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Rosie the Riveter Gelman, Eckles and VS&TC Libraries will be closed on Monday, September 5 for the Labor Day holiday.

Gelman will close at 10pm on Sunday, September 4 and reopen at 7am on Tuesday, September 6. No 24-hour access is available during this time.  Eckles & VS&TCL will maintain regular hours on Sunday, September 4 and Tuesday, September 6.

Click here to view scheduled hours for GelmanEckles and VS&TCL.

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Looking for a secure spot to store small items while you are on campus? Gelman Library offers lockers on the 4th & 5th floors for reservation by any GW student.

The lockers on the 4th and 5th floors are located in the hallway past the bathrooms and available to any GW student. Lockers located within the Graduate Student Reading Room (Gelman 503) are available only to GW graduate students. All lockers are reserved on a “first-come / first-served” basis and rent for $35 per semester (Fall, Spring, and Summer). Locker rentals begin on the first day of classes for the semester and end on the last day of scheduled finals of the same semester. Students may rent lockers per semester or for the academic year (a total of 3 semesters, Fall, Spring and Summer).

To apply for a locker, please select a locker by taking the slip posted on the desired locker and complete the online request form (you must have the locker number to complete the form). A library staff member will contact you for an appointment to make the applicable payment and issue you a combination lock for the requested locker. 

Please direct questions to Jennifer Wesson at (202) 994-2937 or jwesson@gwu.edu.

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Learn how to manage your courses in Blackboard, how to use digital technology in your classroom, and how the libraries can support your and your students' research. Meet research & instruction librarians, as well as experts from GW's Instructional Technology Lab and Academic Technologies. This orientation is appropriate for all faculty, adjunct faculty, and teaching assistants.

There are two sessions to choose from:

Thursday, September 1, 6-7pm
Friday, September 9, 2:30pm-3:30pm

These orientations fill up early so please RSVP to reserve your preferred session. Please email librarian Ann Brown with questions.

Be sure to check out our research guide, "Library Resources for Teaching and Research Support" for more information, and feel free to contact a librarian to schedule a one-on-one research consultation at any point during the semester.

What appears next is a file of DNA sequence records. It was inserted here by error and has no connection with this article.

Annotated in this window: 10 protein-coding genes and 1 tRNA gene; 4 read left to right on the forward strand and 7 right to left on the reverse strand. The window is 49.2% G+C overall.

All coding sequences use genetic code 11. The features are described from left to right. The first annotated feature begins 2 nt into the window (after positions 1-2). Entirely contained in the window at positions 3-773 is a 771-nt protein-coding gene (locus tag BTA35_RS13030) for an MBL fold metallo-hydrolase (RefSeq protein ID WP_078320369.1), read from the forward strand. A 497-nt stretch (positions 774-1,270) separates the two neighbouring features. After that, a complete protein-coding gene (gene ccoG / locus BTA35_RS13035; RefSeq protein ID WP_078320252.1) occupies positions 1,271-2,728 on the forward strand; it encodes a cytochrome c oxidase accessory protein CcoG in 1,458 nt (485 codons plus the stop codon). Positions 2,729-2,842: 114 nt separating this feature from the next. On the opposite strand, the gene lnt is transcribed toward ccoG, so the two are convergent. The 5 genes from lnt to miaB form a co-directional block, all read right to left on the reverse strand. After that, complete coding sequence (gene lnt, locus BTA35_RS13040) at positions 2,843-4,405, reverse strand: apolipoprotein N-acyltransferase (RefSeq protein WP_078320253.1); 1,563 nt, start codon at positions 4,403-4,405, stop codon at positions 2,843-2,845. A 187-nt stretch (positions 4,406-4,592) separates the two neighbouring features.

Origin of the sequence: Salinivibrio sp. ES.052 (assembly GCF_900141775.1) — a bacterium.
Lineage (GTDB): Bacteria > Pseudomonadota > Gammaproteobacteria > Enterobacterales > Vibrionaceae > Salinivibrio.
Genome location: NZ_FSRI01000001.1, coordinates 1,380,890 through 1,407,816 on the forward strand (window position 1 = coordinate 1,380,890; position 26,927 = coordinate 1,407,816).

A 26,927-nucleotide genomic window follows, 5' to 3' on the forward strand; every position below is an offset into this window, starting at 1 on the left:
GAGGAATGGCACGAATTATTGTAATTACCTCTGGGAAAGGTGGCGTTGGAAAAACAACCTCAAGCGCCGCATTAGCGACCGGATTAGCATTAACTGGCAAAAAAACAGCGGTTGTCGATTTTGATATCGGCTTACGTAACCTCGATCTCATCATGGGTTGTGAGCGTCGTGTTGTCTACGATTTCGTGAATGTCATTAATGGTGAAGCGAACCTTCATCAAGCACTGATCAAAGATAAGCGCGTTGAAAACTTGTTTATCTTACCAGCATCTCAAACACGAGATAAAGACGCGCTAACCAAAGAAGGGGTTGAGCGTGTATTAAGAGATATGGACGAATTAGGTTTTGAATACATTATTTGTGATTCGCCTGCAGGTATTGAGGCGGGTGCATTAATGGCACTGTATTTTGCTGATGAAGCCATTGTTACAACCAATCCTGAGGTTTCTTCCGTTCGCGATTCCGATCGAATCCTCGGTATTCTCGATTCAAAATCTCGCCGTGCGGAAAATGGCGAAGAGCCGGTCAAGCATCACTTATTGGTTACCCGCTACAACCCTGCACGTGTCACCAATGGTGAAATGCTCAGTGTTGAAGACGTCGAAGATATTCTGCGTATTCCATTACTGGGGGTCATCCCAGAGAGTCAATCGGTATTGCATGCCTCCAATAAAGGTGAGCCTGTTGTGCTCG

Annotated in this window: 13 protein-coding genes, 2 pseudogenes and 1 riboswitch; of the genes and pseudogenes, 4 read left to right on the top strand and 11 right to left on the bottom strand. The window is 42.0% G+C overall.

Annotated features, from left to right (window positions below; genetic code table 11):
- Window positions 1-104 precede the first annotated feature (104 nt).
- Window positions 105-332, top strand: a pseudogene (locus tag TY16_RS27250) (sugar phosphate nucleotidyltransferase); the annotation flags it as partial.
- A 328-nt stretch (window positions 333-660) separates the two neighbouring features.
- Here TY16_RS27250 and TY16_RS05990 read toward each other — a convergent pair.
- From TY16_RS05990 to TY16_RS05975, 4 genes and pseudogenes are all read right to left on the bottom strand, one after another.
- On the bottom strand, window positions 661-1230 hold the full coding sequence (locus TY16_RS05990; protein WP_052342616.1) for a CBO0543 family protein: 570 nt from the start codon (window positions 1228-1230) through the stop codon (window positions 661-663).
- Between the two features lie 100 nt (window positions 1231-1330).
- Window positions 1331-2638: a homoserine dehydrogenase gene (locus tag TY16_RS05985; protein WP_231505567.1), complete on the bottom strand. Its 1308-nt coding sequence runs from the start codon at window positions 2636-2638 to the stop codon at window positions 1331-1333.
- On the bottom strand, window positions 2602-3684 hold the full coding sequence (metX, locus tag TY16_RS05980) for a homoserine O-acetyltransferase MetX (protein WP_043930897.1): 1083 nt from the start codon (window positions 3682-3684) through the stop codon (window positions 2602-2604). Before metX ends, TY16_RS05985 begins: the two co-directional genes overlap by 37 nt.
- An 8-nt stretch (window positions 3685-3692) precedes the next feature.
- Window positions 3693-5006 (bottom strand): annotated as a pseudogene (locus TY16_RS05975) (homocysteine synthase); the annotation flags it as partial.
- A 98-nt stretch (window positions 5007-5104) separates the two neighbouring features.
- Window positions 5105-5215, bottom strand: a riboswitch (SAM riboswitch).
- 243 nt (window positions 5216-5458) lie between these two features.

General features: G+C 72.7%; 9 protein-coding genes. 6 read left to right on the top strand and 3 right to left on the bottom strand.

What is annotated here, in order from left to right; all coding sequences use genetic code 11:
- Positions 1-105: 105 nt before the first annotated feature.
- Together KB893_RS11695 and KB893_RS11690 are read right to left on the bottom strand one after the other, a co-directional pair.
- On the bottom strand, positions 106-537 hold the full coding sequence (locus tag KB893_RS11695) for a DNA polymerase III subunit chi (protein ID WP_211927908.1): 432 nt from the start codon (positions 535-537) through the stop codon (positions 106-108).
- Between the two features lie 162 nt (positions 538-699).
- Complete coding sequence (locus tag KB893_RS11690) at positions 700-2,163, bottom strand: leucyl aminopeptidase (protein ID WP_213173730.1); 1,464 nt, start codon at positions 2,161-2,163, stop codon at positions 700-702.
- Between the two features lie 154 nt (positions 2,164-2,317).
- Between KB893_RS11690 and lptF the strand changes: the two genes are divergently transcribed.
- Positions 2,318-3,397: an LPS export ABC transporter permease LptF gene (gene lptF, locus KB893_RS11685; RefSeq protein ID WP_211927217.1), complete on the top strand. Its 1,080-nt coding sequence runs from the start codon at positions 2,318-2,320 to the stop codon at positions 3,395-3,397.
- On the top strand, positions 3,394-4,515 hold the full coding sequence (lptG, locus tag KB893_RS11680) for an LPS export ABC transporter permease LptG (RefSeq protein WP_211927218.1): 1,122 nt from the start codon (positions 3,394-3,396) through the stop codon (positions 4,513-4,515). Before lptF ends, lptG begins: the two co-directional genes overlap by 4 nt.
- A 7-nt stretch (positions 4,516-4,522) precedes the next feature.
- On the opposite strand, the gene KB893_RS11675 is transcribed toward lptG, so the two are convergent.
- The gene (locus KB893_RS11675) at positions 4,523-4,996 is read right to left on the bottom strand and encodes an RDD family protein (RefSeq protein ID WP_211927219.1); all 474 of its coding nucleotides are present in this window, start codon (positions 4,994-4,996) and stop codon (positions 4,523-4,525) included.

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Vision Magazine 2016We are proud to announce that the annual magazine of the GW Libraries, VISION, is now available in print and online.  

In this edition, we explore how the GW Libraries contribute to student and faculty scholarship through collaborations to create new software, build databases, perform statistical analyses, create 3-D models, manage and visualize their research data, and more. You can also find out how showcasing faculty scholarship, using the power of crowdsourcing to understand history, and providing a 24/7 "amazing space for students" are all part of the daily work of the GW Libraries.  

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The year was 1847 and slavery was legal in the District of Columbia, although it was the site of significant anti-slavery activism. Two enslaved men, known only as Abram and John, were owned by Capt. Haynes of Virginia and brought to Columbian College to assist him in his work as the college's steward. Columbian College student Henry J. Arnold provided Abram with $14 and a letter for an attorney with the intention that Abram would file a lawsuit to win his freedom. For this act of bravery, Arnold was expelled from the college. 
 
While the Arnold Case was not completely forgotten in the history of GW, it has remained largely obscure or else apocryphal to both scholars and the general public. Thanks to collaboration between DCAAP and the GW Libraries' digital services unit, the University Archives have now made available to scholars a cache of documents that illuminates this situation. The documentation consists of drafts and copies of letters written by Columbian College’s then-president, Joel S. Bacon, to Arnold, his family and others who inquired or appealed to Bacon about the matter. With this critical documentation, the story of enslaved people at Columbian College can now be more fully told.

Read more about this incident and the about the documents in a post by University Archivist Christie Peterson.

 

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